Is there any leeway at all with the prices of foreclosed homes, or is the price on them what you have to pay?

Asked by Bastied, Carroll Park, Philadelphia, PA Sat Jan 22, 2011

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Ray And Karen…, Agent, Mount Dora, FL
Sat Jan 22, 2011

This was discussed in my office with an REO expert of over ten years.

IF the property has been on the market more than 90 days they can be very motivated to "get if off the books"

If the property is hot less than 30 days they are looking at highest and best offer.

I remind buyers that an offer rejected to day could be an offer accepted tomorrow.

Just keep trying and be reasonable with your offers.

That's the insider scoop :)
1 vote
Keith J. Law…, Agent, Philadelphia, PA
Tue Feb 1, 2011
Hello Bastied,

The purchase price can always be negotiated. It depends on the property and its value and location. Sometimes a bank my have it priced low and their could be multiple offers in on it, in which case the bank will tell the agents to have their clients submit their highest and best offer. If a property has been sitting on the market the bank may be happy to get an offer and will review any offers presented. This is why you should contact a Realtor that is experienced and get you the best deal possible.

Feel free to give me a call, I will be happy to answer any questions you may have.

Warm Regards,

Keith J. Lawson
RE/MAX Affiliates N.E.
9237 Frankford Ave.
Phila, PA 19114
267-688-1110 (cell)
215-992-5534 (office) (email) (web)
Member- N.A.R.,P.A.R.,G.P.A.R
Member - AREAA Philadelphia Metro
0 votes
Bruce Lang, Agent, Philadelphia, PA
Wed Jan 26, 2011
You may wish to ask if there has been a broker opinion yet or an appraisal. You can make offers. Keep in mind bank owned are much easier to buy that short sales. Once you are dealing with roe/bank owned property the ability to quickly close a deal is there. I always caution buyers don't look at the discount you get, look at the value you are getting. Dollars off doesn't always mean best deal. Sometimes best deal is full price.
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Eileen Gray, , Philadelphia County, PA
Sat Jan 22, 2011
Dear Buyer:

Didn't you ever hear that everything is negotiable in real estate. I have sold many HUD homes (FHA) foreclures, short sales, and bank owned. All of them have something in common. My buyers never paid what the asking price was. There are some really good deals out there right now concerning forecloures. If you have any interest in seeing some foreclosures, please feel free to get in touch with me. I enjoy getting good deals in the foreclosure market for my clients. Good luck in your search.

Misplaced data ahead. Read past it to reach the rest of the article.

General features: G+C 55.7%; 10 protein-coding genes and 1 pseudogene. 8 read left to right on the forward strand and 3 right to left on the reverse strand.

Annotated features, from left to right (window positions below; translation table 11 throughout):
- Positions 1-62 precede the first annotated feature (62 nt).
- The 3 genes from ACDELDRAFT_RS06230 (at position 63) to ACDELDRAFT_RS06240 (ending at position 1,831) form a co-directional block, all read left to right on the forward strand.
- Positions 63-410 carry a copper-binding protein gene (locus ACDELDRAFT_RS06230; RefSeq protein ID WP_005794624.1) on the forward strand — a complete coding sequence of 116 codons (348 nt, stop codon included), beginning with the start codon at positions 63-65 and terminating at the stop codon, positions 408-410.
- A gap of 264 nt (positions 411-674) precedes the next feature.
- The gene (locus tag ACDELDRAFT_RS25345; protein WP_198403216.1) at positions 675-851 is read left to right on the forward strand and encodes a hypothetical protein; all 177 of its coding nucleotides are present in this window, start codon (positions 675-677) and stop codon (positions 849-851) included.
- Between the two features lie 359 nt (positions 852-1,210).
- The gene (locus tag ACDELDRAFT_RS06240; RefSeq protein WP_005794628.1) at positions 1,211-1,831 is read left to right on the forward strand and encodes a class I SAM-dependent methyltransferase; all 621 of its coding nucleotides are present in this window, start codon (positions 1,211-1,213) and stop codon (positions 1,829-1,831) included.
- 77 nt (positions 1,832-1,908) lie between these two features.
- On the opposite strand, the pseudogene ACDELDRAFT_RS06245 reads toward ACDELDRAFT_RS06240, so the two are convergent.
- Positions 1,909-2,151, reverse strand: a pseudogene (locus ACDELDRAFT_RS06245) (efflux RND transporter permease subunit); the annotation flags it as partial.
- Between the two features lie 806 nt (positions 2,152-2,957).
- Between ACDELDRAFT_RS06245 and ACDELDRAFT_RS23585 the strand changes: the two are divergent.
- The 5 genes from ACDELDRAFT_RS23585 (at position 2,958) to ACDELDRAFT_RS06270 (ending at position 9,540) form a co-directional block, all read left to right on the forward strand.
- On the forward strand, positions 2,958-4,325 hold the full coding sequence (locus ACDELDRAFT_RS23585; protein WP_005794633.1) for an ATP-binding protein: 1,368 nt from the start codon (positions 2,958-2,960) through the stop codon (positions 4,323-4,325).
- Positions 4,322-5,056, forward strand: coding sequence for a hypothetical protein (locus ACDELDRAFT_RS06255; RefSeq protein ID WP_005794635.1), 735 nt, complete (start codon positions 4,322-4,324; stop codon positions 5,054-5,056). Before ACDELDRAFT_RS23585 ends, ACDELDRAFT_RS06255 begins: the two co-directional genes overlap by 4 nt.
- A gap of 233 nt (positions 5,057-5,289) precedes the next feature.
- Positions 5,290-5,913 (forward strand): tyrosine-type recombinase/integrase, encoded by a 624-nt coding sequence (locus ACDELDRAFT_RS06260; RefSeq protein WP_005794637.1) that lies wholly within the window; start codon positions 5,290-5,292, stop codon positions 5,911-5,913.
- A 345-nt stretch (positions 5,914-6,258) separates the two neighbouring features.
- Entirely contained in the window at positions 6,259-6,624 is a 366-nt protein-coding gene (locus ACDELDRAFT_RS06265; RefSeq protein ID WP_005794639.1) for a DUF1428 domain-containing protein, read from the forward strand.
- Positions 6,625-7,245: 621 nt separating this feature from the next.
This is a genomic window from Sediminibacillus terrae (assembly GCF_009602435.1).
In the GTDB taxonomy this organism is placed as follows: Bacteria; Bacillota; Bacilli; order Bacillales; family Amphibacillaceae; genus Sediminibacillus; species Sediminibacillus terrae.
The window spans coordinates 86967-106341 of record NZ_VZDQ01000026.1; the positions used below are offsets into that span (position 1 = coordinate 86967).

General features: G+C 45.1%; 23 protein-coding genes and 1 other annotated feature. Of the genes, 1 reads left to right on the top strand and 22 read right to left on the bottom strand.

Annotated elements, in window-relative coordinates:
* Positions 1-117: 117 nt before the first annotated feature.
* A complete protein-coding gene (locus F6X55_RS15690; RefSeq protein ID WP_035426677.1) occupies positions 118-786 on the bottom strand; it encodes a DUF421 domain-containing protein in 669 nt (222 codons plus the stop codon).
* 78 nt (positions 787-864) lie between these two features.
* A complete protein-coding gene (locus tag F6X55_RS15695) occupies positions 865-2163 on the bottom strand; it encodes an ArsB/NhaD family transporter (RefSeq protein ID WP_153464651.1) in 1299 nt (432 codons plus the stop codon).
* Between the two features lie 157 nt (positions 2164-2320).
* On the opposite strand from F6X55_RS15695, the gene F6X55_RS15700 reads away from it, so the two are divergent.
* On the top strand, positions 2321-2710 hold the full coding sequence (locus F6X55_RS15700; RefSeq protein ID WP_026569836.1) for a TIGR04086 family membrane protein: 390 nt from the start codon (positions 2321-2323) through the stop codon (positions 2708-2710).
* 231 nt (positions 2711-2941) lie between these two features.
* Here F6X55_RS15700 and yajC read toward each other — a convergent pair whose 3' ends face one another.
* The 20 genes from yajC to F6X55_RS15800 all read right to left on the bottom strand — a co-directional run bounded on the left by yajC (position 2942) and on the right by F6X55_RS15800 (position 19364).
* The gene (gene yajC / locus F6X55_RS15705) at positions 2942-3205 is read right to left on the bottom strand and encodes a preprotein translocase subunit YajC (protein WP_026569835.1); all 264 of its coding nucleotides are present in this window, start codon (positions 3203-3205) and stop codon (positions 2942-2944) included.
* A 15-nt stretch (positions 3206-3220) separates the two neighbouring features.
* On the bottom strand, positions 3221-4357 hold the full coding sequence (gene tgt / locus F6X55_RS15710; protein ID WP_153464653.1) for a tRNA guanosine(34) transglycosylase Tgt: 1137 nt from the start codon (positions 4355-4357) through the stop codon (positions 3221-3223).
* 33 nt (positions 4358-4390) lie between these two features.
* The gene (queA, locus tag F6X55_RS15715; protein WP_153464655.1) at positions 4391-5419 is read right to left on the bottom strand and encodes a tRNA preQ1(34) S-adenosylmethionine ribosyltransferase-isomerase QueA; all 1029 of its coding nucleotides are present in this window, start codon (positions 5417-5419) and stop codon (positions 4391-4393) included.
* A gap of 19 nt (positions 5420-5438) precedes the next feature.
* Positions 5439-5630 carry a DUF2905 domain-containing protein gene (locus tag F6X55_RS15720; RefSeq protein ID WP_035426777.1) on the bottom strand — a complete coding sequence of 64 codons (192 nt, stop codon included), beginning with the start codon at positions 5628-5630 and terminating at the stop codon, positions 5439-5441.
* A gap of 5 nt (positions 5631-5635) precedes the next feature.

Eileen Gray
Century 21 Alliance
0 votes
Jesse Buckler, Agent, New York, NY
Sat Jan 22, 2011
It really can depend upon the strength of the buyer and the porfolio of the bank.
The negtiation process can be drawnout.
0 votes
Scott Hutchi…, Agent, Lakeville, MN
Sat Jan 22, 2011

If there are no other offers, price will be negotiable. If there are other offers and/or the property was just listed, you will not have too much leeway. If I was you, I would learn the market so that you understand value/a deal, and go from will then notive "asking price" does not really mean too much.

Best of luck!

Scott Hutchinson
Edina Realty
C: 612 396-0692
0 votes
Timothy Garr…, Agent, Philadelphia, PA
Sat Jan 22, 2011
Hi, Bastied.

The simplest way to answer you question is, yes. No matter what type of situation you're dealing with, real estate is always negotiable.

Please let me know if you have any more questions.

Good luck!


Timothy M. Garrity | Brown McKinney Real Estate, Co.
Real Estate Professional & Consultant Email| Website
215-825-2250 x 1007 Office | 267-879-2716 Mobile | 267-318-7004 Fax
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Edmund Choi, Agent, Paoli, PA
Sat Jan 22, 2011
When negotiating real estate purchases, even REO's, it's a function of what a buyer is willing to pay and what a seller is willing to take (supply & demand). Having said that, with the "stigma" attached, it has been my experience that they sell for less than market value, except for those few opportunities that are truly exceptional, i.e. price, features, location, in which a bidding war may occur. Banks are interested in unloading these non-performing assets within 90 days and have internal procedures in place to facilitate these sales. Good Hunting!
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